Pachai Mundaya at MGM Medical College and Hospital, Jamshedpur, on Thursday. Picture by Animesh Sengupta
Negligence has touched a new low at state-run MGM Medical College and Hospital, where a 35-year-old gunshot victim is waiting to be operated on for four days while doctors are attributing this life-threatening delay to OT crunch.
Pachai Mundaya, a resident of Khetnabera village in Jhinkpani, West Singhbhum, took two bullets — one on the forehead right above the nose and another in the jaw through the earlobe — in an attack on August 26. He was shifted to the government heal hub in Jamshedpur from the sadar hospital in Chaibasa the next day for immediate surgery. But, all medical attention he has received so far is a visit to an X-ray clinic and a shoddy bandage on one of his wounds.
Pachai’s wife Manikui said the wound near the nose, which had been kept open, had become infected. “My husband’s face has swollen up. The doctor has been assuring us that he will be operated on soon. But four days have gone by and his turn in the OT is yet to come,” the 28-year-old woman and mother of five said.
According to Manikui, ever since they came to MGM, Pachai had undergone two X-rays, which showed the bullets were trapped near the nose and the mouth. “The surgeon is not giving us a date. My husband cannot eat or speak properly. He is in acute pain, but no one seems to care,” she rued.
Records showed that Pachai is admitted under ENT surgeon Anil Kumar Lakra. While the doctor was not available for comments, an assistant in the ENT department claimed they had scheduled the operation for Friday.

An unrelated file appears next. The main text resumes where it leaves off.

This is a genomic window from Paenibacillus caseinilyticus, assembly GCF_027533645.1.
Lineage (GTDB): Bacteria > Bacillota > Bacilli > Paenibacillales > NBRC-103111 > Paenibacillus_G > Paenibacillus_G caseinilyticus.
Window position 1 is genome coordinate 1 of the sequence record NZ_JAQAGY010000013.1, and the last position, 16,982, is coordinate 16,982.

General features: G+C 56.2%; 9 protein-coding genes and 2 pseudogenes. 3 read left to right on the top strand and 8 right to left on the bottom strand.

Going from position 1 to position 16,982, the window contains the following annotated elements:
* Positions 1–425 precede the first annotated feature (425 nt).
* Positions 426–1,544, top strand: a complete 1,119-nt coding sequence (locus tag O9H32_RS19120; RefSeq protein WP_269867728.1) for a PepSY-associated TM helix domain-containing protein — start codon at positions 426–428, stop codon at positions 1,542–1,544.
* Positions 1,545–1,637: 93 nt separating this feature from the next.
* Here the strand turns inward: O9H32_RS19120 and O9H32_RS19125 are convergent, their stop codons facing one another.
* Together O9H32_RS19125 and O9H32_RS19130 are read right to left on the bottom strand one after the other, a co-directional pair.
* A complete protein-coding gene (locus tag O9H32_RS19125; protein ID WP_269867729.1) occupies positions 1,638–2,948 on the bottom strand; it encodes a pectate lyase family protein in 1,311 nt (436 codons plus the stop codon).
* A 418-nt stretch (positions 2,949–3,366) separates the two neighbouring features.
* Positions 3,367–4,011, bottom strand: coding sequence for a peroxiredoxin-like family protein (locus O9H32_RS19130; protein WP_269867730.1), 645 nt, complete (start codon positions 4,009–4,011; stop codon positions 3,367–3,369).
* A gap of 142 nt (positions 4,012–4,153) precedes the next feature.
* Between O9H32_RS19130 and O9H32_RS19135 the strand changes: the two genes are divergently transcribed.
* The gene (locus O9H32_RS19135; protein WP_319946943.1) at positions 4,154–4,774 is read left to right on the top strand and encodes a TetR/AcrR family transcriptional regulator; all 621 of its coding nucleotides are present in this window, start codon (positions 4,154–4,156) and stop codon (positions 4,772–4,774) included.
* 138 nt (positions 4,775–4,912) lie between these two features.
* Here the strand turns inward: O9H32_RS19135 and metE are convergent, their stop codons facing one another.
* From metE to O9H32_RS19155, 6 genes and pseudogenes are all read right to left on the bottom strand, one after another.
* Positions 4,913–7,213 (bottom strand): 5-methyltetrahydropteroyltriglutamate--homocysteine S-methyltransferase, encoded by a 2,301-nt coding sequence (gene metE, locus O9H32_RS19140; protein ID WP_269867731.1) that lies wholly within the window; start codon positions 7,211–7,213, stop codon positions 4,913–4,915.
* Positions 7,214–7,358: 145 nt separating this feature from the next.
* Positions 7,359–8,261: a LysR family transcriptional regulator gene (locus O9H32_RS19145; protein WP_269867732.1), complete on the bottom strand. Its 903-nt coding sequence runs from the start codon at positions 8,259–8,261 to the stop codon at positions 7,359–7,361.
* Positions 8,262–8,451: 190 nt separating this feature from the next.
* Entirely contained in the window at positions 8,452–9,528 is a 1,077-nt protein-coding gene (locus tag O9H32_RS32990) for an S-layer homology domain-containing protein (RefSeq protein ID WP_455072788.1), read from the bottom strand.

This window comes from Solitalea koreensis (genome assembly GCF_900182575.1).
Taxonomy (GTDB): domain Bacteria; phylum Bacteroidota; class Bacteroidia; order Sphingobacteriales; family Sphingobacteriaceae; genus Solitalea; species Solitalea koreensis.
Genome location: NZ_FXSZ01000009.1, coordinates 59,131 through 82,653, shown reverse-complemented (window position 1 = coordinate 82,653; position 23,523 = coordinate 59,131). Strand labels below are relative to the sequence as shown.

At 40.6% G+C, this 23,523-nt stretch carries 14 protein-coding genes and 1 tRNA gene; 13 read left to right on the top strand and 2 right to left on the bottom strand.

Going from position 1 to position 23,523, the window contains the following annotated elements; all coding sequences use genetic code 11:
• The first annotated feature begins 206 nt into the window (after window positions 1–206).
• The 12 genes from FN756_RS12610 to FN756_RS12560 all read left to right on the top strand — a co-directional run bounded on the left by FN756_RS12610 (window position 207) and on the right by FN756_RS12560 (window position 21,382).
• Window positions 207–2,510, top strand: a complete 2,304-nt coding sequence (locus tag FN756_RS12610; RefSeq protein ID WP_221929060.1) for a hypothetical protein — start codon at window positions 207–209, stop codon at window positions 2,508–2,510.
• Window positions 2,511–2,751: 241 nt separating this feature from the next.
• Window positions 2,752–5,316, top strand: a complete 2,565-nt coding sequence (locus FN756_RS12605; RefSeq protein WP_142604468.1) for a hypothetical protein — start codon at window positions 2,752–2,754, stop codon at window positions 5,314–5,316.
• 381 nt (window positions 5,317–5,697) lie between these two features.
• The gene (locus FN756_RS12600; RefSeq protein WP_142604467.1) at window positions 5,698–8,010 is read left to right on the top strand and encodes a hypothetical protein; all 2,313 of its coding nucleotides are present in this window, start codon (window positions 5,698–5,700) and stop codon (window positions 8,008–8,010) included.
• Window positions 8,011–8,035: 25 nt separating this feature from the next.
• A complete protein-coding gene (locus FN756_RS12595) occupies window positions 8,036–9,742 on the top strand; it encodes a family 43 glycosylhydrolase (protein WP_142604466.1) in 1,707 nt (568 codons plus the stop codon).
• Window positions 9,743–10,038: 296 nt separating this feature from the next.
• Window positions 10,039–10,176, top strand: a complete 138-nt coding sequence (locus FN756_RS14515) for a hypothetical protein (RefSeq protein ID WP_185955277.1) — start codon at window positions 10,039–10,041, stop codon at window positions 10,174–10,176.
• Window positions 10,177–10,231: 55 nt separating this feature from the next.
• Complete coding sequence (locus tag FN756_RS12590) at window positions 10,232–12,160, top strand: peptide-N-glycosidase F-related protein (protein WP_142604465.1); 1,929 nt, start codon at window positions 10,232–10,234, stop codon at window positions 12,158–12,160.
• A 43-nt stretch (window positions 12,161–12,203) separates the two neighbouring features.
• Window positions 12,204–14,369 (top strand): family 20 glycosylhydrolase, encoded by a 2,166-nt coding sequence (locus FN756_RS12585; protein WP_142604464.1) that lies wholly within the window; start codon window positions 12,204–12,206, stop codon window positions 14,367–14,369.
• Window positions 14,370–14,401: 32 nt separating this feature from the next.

“The patient in question was, initially, brought to the emergency ward after being referred here from Chaibasa. He came to our department only yesterday. Today, the OT was booked for another surgery. We will do the operation tomorrow,” said the assistant.
But, the ordeal is unlikely to end for Pachai even then. According to the assistant, they had been able to precisely understand the location of one bullet, which will be removed on Friday.
“We are not clear on how to extricate the other. We are unable to zero in on the exact location of the bullet in the mouth region. It will be risky to operate there without precision. Another operation will take some time,” he said, though admitting that the condition of the patient was “very serious” and he needed immediate surgery.
Hospital superintendent S.S. Prasad was brief in his answer when asked why was a gunshot victim left unattended by surgeons. “The doctor concerned will do his job based on the patient’s condition. I will ensure the patient is operated on as early as possible,” he said.
Asked to explain the delay, Prasad added: “We do have 10 operating theatres, but they are exclusive to departments. An ENT patient cannot be operated on at any other OT even if it is an emergency because special surgery equipment is required.”
So, Pachai Mundaya can blame his sufferings on infrastructure restrictions.
The man, who earns his living as a mason in Jhinkpani, was attacked by a group of 11 in his native village. His cousin was killed, while he was grievously injured. The attackers, who were from the same tribal community, suspected that Pachai practised black magic.
Magic is perhaps what the young man needs to survive this nightmare.